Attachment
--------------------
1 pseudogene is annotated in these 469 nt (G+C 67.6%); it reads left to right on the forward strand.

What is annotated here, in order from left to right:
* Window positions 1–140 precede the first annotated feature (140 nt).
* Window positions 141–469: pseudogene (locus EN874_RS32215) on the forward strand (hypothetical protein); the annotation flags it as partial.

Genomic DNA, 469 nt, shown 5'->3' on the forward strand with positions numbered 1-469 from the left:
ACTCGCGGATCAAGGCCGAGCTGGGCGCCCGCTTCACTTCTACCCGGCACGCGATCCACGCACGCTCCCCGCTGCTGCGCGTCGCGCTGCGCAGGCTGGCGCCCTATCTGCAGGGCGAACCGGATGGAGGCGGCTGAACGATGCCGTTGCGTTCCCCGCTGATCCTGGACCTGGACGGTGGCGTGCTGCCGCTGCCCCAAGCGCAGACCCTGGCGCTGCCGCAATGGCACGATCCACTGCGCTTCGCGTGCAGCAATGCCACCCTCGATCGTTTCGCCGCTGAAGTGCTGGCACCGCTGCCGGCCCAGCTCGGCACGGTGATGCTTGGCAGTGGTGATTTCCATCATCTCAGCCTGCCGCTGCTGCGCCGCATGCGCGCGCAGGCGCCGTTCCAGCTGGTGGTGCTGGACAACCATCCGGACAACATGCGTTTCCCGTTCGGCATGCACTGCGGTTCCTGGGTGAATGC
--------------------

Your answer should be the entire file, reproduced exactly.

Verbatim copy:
1 pseudogene is annotated in these 469 nt (G+C 67.6%); it reads left to right on the forward strand.

What is annotated here, in order from left to right:
* Window positions 1–140 precede the first annotated feature (140 nt).
* Window positions 141–469: pseudogene (locus EN874_RS32215) on the forward strand (hypothetical protein); the annotation flags it as partial.

Genomic DNA, 469 nt, shown 5'->3' on the forward strand with positions numbered 1-469 from the left:
ACTCGCGGATCAAGGCCGAGCTGGGCGCCCGCTTCACTTCTACCCGGCACGCGATCCACGCACGCTCCCCGCTGCTGCGCGTCGCGCTGCGCAGGCTGGCGCCCTATCTGCAGGGCGAACCGGATGGAGGCGGCTGAACGATGCCGTTGCGTTCCCCGCTGATCCTGGACCTGGACGGTGGCGTGCTGCCGCTGCCCCAAGCGCAGACCCTGGCGCTGCCGCAATGGCACGATCCACTGCGCTTCGCGTGCAGCAATGCCACCCTCGATCGTTTCGCCGCTGAAGTGCTGGCACCGCTGCCGGCCCAGCTCGGCACGGTGATGCTTGGCAGTGGTGATTTCCATCATCTCAGCCTGCCGCTGCTGCGCCGCATGCGCGCGCAGGCGCCGTTCCAGCTGGTGGTGCTGGACAACCATCCGGACAACATGCGTTTCCCGTTCGGCATGCACTGCGGTTCCTGGGTGAATGC